1 For further particulars relating to Sir John Wynn, consult the various editions of the History of the Gwydir Family, Pennant's Tours, Royal Tribes, Smiles' Engineers, i, 147, and Enwogion Cymru.
Sir Richard Wynn of Gwydir, Bart., one of the grooms of the bedchamber to Charles I when Prince of Wales, and afterwards treasurer to Queen Henrietta Maria. Sir Richard accompanied the Prince to Spain in 1623, and wrote a highly interesting narrative of the journey, which was printed among Thomas Hearne's tracts. He married Anne, daughter and coheir of Sir Francis Darcy of Isleworth, county of Middlesex, Knt. ; but dying without issue, in 1649, at the age of sixty-one, he was succeeded by his brother, Sir Owen Wynn, high sheriff in 1656. (See that date.)
1607.-Evan Meredith of Glan-Tanat in Llanrhaiadr-ynMochnant, Esq.,, was the son of Meredydd of the same place; a descendant, through Madog Kyffin, of Einion Efell. He married Margaret, daughter of Elis ab Richard ab Howel of Alrhey, Esq., and had issue, a son,
Andrew Meredydd of Glan-Tanat, Esq., who married Dorothy, daughter of John Owen Vaughan of Llwydiarth in Montgomeryshire, and was the father of Margaret, the wife of Edward Thelwall, the sheriff in 1670.1
1608.—Morgan Broughton of Murchwiail, Esq. This sheriff was the eldest son of Edward Broughton by Elen, daughter of Humphrey Dymoke, Esq. He married Margaret, daughter and coheir of Harri ab Harri of Maesglas, Esq. (who was high sheriff in 1585), by whom he had issue, a son, Edward, who was created a baronet.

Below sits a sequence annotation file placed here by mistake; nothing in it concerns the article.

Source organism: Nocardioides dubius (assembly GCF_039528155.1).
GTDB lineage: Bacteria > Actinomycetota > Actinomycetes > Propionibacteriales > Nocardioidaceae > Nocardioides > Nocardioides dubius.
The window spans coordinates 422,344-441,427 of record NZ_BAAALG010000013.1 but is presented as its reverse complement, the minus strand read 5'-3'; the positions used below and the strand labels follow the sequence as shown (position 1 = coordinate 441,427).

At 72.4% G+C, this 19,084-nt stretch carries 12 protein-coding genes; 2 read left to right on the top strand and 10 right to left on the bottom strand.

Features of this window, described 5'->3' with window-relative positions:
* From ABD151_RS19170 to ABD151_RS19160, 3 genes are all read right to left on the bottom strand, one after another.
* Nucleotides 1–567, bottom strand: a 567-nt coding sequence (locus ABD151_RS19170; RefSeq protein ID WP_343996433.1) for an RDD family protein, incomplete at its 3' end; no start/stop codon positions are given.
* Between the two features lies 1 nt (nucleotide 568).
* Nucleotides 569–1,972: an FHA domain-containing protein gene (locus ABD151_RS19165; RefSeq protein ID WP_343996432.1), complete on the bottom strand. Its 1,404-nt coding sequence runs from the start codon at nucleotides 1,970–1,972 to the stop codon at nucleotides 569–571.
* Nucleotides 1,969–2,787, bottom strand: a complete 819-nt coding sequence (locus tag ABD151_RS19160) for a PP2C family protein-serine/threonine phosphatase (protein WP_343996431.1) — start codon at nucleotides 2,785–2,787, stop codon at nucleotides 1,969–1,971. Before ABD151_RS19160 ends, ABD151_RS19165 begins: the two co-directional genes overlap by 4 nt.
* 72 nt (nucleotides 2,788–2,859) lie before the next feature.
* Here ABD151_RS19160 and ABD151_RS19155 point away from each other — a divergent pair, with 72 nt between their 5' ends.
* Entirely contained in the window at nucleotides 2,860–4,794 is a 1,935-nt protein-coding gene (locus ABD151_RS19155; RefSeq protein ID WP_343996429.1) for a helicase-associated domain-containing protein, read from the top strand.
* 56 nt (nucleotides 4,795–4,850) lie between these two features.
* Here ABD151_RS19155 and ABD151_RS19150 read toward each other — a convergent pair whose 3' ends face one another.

This family descended through Ednyfed, second son of Cynwrig ab Rhiwallon, from Tudor Trevor, and was a younger branch of the Broughtons of Broughton.
Arms.— Ermine, a lion statant, guardant, for Ednyfed ab Cynwrig ab Rhiwallon.
1609.-Hugh Wynn Gruffydd of Berthddu, Esq., was the eldest son of Gruffydd Wynn of Berthddu, Esq. (ab John Wynn ab Meredydd of Gwydir), high sheriff of Merionethshire in 1592, by his wife Gwen, daughter and heiress of Robert Salusbury of Berthddu, Esq. Hugh Wynn married Margaret, daughter and heiress of
1 Harl. MS. 2299. Royal Tribes, 117.
Richard Mostyn of Bodysgallen, Esq., and had a son and heir, Robert, who was high sheriff in 1618.1
1610.—Sir Richard Trefor of Trefalyn, Knt., was the eldest son of John Trefor of Trefalyn, or Allington, Esq., by Mary, daughter of Sir George Bruges of London, Knt. In the year 1638 Sir Richard erected his own monument in Gresford Church,2 " in the eightieth year of his age, representing himself in armour, kneeling; and his wife, Catherine, daughter of Robert Puleston, Esq., of Emral, by him. The inscription informs us that it was chiefly in memory of his lady that he caused this memorial to be erected. He served many years in the Irish wars; was governor of Newry and the counties of Down and Armagh; council of the Marches, and viceadmiral of North Wales; and lived, as he tells us, to see his children's children's children. There is another monument to his lady, who is placed kneeling, with her five daughters.” “At Trefalyn is a singular portrait of Sir Richard dressed in black. Above hang his arms with the words 'So then'; beneath are some medicines, and • Now thus’; allusive to his former and present state.”3 Sir Richard left four daughters, co-heirs : I. Magdalen, who married, first, Arthur Bagnall, Esq.,
of Staffordshire; secondly, Tyringham of Tyr
ingham in the county of Bucks. 11. Mary, the wife of Evan Lloyd of Bodidris in Yale,
son of Sir John Lloyd, knight-banneret (see 1551), was the mother, with other issue, of (1), John of Bodidris, father of Sir Evan Lloyd, sheriff in 1644;
(2), Trevor, ancestor of the Lloyds of Gloucester. 111. Dorothy, married to Sir John Hanmer of Hanmer,
Knt. ; created a baronet 8 July, 1620. iv. Margaret, the wife of John Gruffydd of Lleyn in
the county of Carnarvon. 1 Hist. of Gwydir Family, ed. 1781, 392 and 432; Y Brython, v, 383.
2 Sir Richard also erected at Gresford a monument in memory of his father. The inscription is in Welsh, and is given in the Records of Denbigh, p. 96.
3 Pennant's Tours in IVales, ed. 1810, vol. i, pp. 410.11. · Burke's Landed Gentry, art. “Lloyd of Gloucester.”